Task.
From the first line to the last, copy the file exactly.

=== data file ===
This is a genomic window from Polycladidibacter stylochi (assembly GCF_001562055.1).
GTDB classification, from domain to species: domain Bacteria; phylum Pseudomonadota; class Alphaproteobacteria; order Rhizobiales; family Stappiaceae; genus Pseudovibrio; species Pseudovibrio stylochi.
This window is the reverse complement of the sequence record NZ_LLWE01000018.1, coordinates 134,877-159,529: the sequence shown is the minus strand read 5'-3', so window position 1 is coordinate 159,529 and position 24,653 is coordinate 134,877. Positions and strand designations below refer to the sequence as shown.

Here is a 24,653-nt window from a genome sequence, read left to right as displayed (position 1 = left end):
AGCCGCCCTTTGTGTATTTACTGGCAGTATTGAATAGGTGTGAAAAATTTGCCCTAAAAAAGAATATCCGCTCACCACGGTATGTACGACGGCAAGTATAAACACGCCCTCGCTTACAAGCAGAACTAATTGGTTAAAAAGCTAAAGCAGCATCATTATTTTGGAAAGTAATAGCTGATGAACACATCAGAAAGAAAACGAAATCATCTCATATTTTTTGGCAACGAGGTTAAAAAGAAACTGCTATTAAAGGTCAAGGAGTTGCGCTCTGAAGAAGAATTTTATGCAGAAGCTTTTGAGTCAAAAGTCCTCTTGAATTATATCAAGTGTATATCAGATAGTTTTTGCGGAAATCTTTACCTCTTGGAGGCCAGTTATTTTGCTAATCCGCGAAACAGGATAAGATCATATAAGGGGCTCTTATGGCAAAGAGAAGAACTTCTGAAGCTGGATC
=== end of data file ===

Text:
This is a genomic window from Polycladidibacter stylochi (assembly GCF_001562055.1).
GTDB classification, from domain to species: domain Bacteria; phylum Pseudomonadota; class Alphaproteobacteria; order Rhizobiales; family Stappiaceae; genus Pseudovibrio; species Pseudovibrio stylochi.
This window is the reverse complement of the sequence record NZ_LLWE01000018.1, coordinates 134,877-159,529: the sequence shown is the minus strand read 5'-3', so window position 1 is coordinate 159,529 and position 24,653 is coordinate 134,877. Positions and strand designations below refer to the sequence as shown.

Here is a 24,653-nt window from a genome sequence, read left to right as displayed (position 1 = left end):
AGCCGCCCTTTGTGTATTTACTGGCAGTATTGAATAGGTGTGAAAAATTTGCCCTAAAAAAGAATATCCGCTCACCACGGTATGTACGACGGCAAGTATAAACACGCCCTCGCTTACAAGCAGAACTAATTGGTTAAAAAGCTAAAGCAGCATCATTATTTTGGAAAGTAATAGCTGATGAACACATCAGAAAGAAAACGAAATCATCTCATATTTTTTGGCAACGAGGTTAAAAAGAAACTGCTATTAAAGGTCAAGGAGTTGCGCTCTGAAGAAGAATTTTATGCAGAAGCTTTTGAGTCAAAAGTCCTCTTGAATTATATCAAGTGTATATCAGATAGTTTTTGCGGAAATCTTTACCTCTTGGAGGCCAGTTATTTTGCTAATCCGCGAAACAGGATAAGATCATATAAGGGGCTCTTATGGCAAAGAGAAGAACTTCTGAAGCTGGATC